In spite of possible sampling biases discussed above, the results of this study show that significant taphonomic and paleoecologic information is preserved in the biostratigraphic survey data. This phenomenon is most apparent in the trends through time in skeletal parts (Figure 6), major vertebrate groups (Figure 10), and equid versus bovid patterns (Figure 11, Figure 12). The overall characterization of the mammalian families in Figure 13 also contains ecological information, in spite of acknowledged problems with preservation biases of larger versus smaller taxa. The challenge is to figure out ways of distinguishing taphonomic versus ecological signals when we have no direct information on original population sizes of the component taxa, and only a limited basis for assessing the impact of differential skeletal part preservation/visibility on taxonomic representation (e.g., the example of equid versus bovid based on all skeletal parts versus teeth-only). Nevertheless, it should be possible to marshal multiple lines of evidence to test the relationships of these biostratigraphic patterns to sedimentological, geochemical, and other paleontological trends. If we can eliminate or control for taphonomic trends using this approach, we will be able to better justify any patterns that remain as paleoecological in origin. The taphonomic patterns have their own value as well, and it would be interesting if the increasing proportion of teeth upward in the Dhok Pathan could indeed be linked with the tectonic evolution of the sub-Himalayan foreland basin.

Comparisons with Other Standardized Surveys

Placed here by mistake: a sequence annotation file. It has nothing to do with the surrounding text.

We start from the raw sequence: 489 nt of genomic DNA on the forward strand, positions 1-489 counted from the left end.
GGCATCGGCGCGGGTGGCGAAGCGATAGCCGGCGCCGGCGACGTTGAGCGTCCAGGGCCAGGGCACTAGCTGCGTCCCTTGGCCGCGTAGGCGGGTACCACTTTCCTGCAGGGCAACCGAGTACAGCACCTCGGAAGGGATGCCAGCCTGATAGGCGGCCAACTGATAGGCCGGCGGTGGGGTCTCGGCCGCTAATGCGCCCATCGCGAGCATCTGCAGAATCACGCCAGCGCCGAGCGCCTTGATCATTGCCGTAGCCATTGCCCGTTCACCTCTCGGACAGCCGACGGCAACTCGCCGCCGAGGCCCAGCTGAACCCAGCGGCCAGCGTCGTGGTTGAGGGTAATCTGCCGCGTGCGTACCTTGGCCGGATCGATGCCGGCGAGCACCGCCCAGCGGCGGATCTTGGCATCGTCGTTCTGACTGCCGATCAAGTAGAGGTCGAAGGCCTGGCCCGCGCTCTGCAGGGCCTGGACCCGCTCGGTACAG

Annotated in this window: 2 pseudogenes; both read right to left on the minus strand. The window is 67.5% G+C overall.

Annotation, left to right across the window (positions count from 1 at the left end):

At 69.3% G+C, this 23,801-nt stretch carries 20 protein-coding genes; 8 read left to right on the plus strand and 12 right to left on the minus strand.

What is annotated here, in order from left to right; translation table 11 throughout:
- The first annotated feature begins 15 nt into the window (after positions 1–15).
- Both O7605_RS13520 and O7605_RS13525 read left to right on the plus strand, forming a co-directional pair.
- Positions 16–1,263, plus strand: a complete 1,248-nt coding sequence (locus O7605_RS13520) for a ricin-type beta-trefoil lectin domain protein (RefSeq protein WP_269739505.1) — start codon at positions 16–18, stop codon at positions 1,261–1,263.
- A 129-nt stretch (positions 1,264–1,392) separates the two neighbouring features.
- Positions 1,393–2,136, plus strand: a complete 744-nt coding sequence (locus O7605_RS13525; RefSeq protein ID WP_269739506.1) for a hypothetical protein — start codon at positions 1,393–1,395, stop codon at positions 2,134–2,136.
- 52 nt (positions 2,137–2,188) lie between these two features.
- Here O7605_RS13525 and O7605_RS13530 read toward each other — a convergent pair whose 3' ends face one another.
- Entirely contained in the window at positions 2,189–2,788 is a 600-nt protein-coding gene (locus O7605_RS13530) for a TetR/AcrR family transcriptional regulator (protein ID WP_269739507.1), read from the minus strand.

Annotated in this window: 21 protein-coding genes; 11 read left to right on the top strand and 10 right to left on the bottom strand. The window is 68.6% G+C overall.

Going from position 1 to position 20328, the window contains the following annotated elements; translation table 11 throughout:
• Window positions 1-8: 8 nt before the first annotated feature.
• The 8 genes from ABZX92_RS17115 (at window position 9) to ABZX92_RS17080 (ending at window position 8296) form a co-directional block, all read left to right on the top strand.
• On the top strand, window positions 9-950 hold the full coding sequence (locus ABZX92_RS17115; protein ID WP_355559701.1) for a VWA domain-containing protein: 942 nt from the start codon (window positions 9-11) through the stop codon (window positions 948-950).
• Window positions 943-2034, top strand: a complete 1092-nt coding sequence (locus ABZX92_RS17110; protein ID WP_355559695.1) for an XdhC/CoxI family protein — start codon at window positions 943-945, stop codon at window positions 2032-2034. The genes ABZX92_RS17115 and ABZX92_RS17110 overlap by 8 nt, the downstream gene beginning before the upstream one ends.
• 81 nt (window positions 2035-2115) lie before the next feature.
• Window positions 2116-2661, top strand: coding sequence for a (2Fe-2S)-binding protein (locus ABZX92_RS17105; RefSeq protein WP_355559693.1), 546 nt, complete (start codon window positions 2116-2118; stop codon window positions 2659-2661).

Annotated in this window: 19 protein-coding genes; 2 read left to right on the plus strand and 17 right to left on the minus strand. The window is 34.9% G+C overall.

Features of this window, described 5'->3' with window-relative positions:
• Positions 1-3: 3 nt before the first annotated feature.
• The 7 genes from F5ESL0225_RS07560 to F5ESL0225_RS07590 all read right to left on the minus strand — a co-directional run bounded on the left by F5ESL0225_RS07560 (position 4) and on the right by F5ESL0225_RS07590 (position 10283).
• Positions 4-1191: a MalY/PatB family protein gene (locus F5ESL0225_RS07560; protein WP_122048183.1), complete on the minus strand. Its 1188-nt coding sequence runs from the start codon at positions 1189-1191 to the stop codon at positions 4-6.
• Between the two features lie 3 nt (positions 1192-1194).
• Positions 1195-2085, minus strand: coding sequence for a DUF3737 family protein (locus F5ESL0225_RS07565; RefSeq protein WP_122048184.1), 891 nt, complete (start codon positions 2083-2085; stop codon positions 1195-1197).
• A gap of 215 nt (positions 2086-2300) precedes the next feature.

In general, standardized surveys in the vertebrate fossil record are relatively uncommon, perhaps because so much of the field effort in vertebrate paleontology has been to locate and collect “good specimens,” which usually are rare. Yet such surveys can provide large samples and valuable information in addition to collectible specimens, as demonstrated by a number of previous and ongoing studies (e.g., Behrensmeyer 1975; Badgley 1986b; Smith 1980, 1993; Eberth 1990; Morgan 1994; Bobe and Eck 2001; Bobe et al. 2002; Blumenschine et al. 2003; Behrensmeyer et al. 2004) that have gathered data to address questions about associations of particular types of taphonomic assemblages with different lithofacies or paleoenvironments. Such research then is used as a foundation for exploring various aspects of the paleoecology of the preserved faunas. Many of these studies focus on developing multi-locality datasets of fossils for specific facies where bones are concentrated. Others are tapping into the scatter of bones between the patches, examining distributions and trends in relation to fluvial architecture (Smith 1980, 1993; Bobe et al. 2002; Campisano et al. 2004), tracing single productive levels in the approach labeled “landscape paleontology” (Potts et al. 1999; Blumenschine et al. 2003) and documenting fossil occurrences across large areas of exposures using GIS-based technology (Sagebiel et al. 2004; Straight 2004).